The drama in this piece about Hurricane Katrina is more impressive when you realize that it's running in The Washington Post, which is generally not given to hyperbole. I really hope the worst-case scenario envisioned here gets laughed off afterwards as fear-mongering, because it sounds extremely frightening. And that bit about 1969's Hurricane Camille, which has fascinated me since I was in elementary school? That's some seriously fine gothic description:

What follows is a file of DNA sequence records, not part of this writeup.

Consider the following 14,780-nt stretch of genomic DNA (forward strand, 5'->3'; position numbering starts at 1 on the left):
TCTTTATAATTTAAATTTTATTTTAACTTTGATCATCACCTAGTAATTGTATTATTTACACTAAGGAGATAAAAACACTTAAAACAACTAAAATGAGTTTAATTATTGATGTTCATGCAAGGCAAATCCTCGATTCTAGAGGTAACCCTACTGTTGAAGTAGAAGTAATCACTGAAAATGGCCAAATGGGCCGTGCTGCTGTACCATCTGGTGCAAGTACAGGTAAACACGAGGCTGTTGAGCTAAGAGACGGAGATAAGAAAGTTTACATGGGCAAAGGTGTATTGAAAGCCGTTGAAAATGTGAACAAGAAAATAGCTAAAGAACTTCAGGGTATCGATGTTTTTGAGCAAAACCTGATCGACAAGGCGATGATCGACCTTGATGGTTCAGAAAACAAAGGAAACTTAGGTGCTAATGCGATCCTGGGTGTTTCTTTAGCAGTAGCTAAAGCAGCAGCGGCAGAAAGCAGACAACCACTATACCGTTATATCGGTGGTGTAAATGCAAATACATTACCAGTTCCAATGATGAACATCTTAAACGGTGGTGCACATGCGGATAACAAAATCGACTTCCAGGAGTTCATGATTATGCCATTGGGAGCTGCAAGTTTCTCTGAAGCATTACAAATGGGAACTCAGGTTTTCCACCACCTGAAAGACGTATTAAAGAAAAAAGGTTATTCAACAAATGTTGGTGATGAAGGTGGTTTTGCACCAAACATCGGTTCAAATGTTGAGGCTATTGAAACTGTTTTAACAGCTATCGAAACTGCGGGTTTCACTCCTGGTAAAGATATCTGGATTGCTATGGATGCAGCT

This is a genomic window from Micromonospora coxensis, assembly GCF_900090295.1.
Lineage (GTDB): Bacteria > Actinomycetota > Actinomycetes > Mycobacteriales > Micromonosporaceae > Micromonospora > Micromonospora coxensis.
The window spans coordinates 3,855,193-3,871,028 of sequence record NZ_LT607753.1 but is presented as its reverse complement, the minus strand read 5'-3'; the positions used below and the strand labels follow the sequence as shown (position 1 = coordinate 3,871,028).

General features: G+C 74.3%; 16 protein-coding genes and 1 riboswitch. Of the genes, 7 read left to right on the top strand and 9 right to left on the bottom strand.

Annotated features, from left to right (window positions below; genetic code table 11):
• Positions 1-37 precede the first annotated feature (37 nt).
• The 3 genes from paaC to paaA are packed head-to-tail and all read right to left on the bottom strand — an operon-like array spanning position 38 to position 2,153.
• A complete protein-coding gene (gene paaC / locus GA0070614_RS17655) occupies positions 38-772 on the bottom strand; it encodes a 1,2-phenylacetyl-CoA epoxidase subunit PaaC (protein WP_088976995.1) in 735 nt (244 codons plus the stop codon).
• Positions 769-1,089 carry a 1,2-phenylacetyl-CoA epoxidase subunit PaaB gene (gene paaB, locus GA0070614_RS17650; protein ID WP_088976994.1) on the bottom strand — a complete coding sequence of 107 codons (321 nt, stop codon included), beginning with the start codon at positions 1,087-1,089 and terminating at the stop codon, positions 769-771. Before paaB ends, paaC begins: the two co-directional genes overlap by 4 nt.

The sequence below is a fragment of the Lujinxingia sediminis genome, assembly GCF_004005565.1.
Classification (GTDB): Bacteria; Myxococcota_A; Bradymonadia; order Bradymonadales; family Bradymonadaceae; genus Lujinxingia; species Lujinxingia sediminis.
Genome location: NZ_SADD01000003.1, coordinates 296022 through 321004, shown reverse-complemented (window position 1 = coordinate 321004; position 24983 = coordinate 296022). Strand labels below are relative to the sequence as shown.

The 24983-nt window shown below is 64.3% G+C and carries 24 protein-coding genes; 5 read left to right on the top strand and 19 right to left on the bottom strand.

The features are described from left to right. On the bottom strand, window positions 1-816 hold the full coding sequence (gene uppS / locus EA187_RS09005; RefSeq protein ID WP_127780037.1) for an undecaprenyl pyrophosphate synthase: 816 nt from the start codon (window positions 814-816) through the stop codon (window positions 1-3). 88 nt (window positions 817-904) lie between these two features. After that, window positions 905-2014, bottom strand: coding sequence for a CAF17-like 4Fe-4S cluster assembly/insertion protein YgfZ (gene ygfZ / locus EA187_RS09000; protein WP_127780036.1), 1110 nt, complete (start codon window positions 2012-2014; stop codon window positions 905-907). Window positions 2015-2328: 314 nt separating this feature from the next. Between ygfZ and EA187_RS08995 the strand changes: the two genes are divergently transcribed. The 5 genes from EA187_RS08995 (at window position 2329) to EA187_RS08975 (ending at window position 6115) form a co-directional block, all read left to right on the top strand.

Camille struck with the force of several hydrogen bombs, altering forever the topography of the Mississippi coast. Its nearly 200-mph winds and 25-foot storm surge exploded concrete buildings and erased entire communities -- then gouged open graveyards and hung corpses in the live oaks like so much Spanish moss. There was a problem for a time telling the storm victims from those already embalmed.
Meterological crisis seems to bring out the best in author Ken Ringle.